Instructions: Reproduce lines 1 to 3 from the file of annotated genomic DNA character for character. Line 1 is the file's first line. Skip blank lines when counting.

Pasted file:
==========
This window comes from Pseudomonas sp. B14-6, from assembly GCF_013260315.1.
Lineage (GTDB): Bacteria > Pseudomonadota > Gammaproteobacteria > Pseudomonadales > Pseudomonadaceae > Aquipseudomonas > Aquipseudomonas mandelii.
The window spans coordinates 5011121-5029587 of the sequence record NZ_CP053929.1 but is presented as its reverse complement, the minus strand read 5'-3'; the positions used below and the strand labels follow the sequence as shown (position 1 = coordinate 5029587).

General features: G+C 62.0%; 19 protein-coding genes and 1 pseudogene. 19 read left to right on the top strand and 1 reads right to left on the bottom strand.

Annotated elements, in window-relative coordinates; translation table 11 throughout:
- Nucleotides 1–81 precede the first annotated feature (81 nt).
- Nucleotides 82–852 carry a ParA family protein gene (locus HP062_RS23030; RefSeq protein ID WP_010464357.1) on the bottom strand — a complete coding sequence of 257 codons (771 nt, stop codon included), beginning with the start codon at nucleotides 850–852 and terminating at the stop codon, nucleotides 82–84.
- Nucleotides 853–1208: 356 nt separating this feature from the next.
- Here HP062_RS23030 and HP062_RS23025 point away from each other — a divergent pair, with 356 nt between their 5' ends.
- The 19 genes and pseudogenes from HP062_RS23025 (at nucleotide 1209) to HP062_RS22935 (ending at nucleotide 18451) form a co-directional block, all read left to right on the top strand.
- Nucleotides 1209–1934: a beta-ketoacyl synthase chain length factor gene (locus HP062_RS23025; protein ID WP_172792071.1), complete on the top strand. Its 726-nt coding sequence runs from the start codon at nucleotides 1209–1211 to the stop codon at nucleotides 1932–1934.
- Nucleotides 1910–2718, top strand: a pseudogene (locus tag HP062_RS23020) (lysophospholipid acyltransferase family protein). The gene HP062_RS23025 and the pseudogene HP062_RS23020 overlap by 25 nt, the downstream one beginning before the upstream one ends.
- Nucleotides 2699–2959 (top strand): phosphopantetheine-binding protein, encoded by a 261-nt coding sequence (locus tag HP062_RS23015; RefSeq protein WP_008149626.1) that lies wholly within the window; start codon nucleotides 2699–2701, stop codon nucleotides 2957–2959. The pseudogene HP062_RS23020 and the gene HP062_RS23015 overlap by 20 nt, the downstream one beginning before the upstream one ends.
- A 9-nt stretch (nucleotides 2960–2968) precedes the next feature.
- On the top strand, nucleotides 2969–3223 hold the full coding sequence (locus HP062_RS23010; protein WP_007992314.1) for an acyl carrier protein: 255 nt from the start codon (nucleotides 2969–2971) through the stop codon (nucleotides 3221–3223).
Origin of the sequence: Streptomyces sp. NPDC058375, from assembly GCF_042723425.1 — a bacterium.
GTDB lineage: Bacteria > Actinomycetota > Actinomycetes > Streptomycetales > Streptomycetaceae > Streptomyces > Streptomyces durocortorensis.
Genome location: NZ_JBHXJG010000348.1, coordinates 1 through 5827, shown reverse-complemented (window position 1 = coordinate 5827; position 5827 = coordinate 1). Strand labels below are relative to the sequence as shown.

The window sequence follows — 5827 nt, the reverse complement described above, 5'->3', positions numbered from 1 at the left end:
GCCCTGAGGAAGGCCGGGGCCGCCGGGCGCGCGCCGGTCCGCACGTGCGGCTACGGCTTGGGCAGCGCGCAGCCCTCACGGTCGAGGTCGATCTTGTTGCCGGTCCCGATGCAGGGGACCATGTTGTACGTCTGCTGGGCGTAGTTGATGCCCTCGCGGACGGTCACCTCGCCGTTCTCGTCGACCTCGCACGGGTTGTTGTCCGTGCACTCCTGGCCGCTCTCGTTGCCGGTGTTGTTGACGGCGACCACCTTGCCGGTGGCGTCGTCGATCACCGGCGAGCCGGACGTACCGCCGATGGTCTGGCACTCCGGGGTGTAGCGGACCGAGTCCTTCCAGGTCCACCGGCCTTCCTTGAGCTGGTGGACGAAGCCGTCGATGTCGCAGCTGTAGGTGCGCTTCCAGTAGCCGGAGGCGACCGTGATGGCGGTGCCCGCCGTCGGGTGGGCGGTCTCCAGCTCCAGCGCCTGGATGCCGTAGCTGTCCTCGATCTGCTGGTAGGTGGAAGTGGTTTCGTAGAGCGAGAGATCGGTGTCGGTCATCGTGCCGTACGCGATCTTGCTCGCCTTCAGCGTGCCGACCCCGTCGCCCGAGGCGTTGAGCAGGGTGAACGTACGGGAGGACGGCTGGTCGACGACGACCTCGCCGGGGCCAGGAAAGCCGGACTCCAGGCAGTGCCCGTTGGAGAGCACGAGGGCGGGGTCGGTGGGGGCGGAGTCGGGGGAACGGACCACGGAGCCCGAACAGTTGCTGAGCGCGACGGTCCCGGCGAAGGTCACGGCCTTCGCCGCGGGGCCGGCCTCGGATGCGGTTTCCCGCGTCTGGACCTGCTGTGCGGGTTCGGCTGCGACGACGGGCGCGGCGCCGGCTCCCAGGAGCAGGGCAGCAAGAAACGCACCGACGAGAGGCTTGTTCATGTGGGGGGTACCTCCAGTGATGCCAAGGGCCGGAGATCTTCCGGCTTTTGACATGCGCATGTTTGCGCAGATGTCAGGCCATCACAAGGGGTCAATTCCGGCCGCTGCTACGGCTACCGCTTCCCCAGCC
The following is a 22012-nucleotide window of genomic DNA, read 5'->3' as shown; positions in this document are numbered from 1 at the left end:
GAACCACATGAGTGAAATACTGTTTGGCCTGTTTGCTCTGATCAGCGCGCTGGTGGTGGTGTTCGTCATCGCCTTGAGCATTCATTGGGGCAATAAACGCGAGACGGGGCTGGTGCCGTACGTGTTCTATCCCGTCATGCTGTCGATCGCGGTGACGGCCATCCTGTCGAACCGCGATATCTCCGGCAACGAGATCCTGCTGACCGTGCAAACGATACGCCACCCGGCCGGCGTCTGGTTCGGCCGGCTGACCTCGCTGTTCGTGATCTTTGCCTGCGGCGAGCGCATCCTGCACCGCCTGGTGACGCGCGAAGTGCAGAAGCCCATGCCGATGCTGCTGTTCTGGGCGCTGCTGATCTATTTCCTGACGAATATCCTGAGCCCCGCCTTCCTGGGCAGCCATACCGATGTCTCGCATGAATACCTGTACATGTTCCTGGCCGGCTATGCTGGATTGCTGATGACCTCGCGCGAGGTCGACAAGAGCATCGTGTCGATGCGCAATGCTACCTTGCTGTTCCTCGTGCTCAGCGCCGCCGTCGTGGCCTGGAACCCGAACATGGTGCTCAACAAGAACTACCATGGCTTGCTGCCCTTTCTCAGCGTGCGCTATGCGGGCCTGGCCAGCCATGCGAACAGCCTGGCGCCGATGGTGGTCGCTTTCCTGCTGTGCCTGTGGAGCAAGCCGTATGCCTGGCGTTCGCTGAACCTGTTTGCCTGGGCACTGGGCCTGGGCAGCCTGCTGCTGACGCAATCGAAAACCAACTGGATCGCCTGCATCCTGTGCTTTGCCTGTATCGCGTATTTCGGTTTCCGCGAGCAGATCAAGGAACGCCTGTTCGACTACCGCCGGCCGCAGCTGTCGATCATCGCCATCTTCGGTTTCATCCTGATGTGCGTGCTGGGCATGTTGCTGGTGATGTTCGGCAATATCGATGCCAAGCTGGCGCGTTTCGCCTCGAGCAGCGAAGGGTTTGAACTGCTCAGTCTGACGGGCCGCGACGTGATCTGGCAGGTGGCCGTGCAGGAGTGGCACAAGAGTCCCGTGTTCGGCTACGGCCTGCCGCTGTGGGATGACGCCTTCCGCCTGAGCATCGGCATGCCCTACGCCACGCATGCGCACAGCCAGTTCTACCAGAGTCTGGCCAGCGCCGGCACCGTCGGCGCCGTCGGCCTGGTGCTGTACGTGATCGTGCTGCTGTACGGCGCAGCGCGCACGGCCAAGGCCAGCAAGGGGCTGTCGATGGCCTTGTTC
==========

This window comes from Pseudomonas sp. B14-6, from assembly GCF_013260315.1.
Lineage (GTDB): Bacteria > Pseudomonadota > Gammaproteobacteria > Pseudomonadales > Pseudomonadaceae > Aquipseudomonas > Aquipseudomonas mandelii.
The window spans coordinates 5011121-5029587 of the sequence record NZ_CP053929.1 but is presented as its reverse complement, the minus strand read 5'-3'; the positions used below and the strand labels follow the sequence as shown (position 1 = coordinate 5029587).